It is through the latter means that deadly diseases such as smallpox, anthrax and a host of other diseases are spread, with the sole intention of generating devastating consequences to the perceived enemy. Smallpox, being one of the most deadly and devastating diseases ever discovered, could and is at times used as a weapon in biological warfare. It has historically, been one of the most devastating diseases ever known to Mankind and only came under control through the outstanding efforts of the WHO – World Health Organization. Its decimation of huge populations finally ended in its control and eradication in the year 1977 ( Centers for Disease Control and Prevention, 2001).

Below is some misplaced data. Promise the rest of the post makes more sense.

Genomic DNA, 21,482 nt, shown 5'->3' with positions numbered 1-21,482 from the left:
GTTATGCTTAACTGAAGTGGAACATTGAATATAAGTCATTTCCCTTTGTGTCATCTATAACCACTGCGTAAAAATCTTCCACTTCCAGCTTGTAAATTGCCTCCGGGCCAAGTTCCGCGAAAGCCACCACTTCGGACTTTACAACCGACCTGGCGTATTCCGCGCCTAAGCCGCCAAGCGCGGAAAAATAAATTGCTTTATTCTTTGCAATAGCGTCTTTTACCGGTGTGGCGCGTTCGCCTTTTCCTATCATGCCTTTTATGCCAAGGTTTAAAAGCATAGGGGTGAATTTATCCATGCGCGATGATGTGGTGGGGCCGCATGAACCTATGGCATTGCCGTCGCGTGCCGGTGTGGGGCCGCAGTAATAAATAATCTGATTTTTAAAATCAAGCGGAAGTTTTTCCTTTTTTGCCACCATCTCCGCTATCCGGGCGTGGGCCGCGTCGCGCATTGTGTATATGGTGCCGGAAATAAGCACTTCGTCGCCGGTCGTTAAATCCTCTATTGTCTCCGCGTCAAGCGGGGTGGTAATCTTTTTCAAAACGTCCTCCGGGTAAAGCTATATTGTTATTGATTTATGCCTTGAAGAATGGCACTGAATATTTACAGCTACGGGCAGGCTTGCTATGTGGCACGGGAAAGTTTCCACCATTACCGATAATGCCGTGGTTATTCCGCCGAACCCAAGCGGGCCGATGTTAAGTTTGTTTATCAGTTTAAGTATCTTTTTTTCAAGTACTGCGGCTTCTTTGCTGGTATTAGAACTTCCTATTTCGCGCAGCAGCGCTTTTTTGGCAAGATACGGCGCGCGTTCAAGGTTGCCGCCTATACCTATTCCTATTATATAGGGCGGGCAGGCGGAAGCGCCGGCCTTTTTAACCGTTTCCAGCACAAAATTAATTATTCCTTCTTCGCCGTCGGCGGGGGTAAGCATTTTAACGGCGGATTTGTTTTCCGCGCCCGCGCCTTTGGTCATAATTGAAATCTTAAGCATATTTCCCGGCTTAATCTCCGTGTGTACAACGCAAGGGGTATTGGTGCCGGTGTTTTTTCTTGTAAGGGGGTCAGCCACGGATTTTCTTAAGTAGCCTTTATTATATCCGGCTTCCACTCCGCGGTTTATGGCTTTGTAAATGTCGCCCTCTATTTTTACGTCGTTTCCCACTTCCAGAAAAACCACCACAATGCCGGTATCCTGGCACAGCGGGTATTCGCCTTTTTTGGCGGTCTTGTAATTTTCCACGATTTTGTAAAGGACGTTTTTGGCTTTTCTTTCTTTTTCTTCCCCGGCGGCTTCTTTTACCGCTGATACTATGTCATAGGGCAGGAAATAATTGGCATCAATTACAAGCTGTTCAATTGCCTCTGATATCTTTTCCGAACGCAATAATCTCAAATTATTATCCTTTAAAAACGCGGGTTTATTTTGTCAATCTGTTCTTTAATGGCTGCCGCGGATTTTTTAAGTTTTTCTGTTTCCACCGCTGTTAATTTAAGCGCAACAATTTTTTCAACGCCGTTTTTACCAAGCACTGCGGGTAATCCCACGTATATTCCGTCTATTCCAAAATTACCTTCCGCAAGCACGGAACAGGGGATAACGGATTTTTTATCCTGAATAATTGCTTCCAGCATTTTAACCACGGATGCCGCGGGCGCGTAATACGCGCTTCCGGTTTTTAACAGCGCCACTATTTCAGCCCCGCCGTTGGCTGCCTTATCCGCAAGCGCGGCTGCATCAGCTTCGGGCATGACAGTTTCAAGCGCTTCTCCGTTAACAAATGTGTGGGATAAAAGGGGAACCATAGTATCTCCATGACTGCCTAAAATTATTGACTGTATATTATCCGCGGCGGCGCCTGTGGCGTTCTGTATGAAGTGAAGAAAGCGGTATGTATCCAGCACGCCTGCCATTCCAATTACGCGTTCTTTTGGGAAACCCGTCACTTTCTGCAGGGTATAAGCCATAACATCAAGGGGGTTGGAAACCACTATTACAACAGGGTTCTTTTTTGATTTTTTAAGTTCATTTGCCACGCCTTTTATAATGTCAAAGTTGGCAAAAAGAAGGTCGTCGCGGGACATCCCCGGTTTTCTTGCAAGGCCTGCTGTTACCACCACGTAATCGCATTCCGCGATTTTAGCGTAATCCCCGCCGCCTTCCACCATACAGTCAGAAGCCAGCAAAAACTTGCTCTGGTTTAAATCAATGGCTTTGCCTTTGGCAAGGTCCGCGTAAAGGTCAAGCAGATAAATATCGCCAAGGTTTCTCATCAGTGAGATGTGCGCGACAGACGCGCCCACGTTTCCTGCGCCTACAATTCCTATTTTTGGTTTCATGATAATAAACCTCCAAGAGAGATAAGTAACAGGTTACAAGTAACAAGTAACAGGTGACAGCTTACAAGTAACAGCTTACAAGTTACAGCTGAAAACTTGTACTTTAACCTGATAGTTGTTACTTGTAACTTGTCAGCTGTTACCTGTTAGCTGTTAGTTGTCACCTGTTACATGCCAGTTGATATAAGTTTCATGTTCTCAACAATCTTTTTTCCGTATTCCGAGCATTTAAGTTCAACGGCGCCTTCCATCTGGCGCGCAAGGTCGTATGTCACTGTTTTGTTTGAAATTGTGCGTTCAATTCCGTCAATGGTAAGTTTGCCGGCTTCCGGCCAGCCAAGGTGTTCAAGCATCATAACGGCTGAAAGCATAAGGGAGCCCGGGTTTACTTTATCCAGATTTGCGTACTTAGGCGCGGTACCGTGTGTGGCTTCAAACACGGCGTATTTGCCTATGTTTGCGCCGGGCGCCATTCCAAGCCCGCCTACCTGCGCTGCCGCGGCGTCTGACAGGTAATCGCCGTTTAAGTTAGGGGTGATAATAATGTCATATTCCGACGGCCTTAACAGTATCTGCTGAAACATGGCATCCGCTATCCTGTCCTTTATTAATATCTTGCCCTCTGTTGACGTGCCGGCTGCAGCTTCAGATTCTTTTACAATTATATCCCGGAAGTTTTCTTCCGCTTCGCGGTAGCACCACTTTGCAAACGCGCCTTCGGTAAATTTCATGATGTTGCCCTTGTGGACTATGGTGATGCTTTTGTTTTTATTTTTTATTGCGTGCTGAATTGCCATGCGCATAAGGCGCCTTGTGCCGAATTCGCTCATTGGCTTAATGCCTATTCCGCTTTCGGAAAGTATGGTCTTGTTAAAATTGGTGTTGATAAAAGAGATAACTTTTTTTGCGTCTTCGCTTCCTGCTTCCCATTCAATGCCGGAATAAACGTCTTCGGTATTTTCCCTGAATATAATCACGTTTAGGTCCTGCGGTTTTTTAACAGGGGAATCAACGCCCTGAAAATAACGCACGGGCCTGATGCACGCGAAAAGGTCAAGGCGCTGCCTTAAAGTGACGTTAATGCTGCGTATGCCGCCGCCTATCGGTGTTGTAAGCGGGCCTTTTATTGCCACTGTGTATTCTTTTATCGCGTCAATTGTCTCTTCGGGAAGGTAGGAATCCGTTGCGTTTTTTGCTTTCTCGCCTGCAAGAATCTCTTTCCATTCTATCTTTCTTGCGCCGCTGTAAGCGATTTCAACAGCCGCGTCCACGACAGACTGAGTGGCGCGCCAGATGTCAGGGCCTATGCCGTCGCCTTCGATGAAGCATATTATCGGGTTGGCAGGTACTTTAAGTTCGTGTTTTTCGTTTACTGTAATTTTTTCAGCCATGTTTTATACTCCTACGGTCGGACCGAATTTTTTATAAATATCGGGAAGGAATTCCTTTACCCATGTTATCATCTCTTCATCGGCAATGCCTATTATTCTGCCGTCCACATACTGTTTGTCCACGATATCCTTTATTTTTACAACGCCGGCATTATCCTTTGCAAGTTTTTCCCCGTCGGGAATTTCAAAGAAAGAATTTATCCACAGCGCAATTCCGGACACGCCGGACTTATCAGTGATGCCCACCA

However, recent developments have re-ignited the threat of both chemical and biological warfare. Events in recent history, including those in the Middle East and Afghanistan, coupled with the devastating consequences of the attack on 11 September 2011 on the World Trade Centre all espouse the real and eminent danger posed by biological warfare. In Atlanta, Georgia (U.S.A), where the Centers for Disease Control and Prevention (CDC) are located, there have been developed classifications of various diseases and organisms that would be used as potential weapons in biological warfare. The categorization is divided into three spheres according to the diseases’ possible use and consequent impacts on the public populace and its health (Riedel, 2004).